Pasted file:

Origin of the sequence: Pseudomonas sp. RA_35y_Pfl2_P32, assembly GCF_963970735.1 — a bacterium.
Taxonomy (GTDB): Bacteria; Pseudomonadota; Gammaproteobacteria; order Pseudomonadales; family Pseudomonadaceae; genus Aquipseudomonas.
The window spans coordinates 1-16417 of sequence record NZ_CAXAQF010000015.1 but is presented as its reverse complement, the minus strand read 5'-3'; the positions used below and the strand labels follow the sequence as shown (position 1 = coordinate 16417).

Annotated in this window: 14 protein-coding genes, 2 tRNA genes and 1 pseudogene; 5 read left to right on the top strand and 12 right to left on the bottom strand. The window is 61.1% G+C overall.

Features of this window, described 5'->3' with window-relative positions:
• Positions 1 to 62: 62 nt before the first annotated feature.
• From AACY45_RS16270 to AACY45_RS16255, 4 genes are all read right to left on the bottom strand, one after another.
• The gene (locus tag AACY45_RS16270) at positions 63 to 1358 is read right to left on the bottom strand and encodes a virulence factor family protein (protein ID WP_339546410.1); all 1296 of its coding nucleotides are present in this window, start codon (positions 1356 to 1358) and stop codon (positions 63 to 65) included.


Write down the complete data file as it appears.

Origin of the sequence: Pseudomonas sp. RA_35y_Pfl2_P32, assembly GCF_963970735.1 — a bacterium.
Taxonomy (GTDB): Bacteria; Pseudomonadota; Gammaproteobacteria; order Pseudomonadales; family Pseudomonadaceae; genus Aquipseudomonas.
The window spans coordinates 1-16417 of sequence record NZ_CAXAQF010000015.1 but is presented as its reverse complement, the minus strand read 5'-3'; the positions used below and the strand labels follow the sequence as shown (position 1 = coordinate 16417).

Annotated in this window: 14 protein-coding genes, 2 tRNA genes and 1 pseudogene; 5 read left to right on the top strand and 12 right to left on the bottom strand. The window is 61.1% G+C overall.

Features of this window, described 5'->3' with window-relative positions:
• Positions 1 to 62: 62 nt before the first annotated feature.
• From AACY45_RS16270 to AACY45_RS16255, 4 genes are all read right to left on the bottom strand, one after another.
• The gene (locus tag AACY45_RS16270) at positions 63 to 1358 is read right to left on the bottom strand and encodes a virulence factor family protein (protein ID WP_339546410.1); all 1296 of its coding nucleotides are present in this window, start codon (positions 1356 to 1358) and stop codon (positions 63 to 65) included.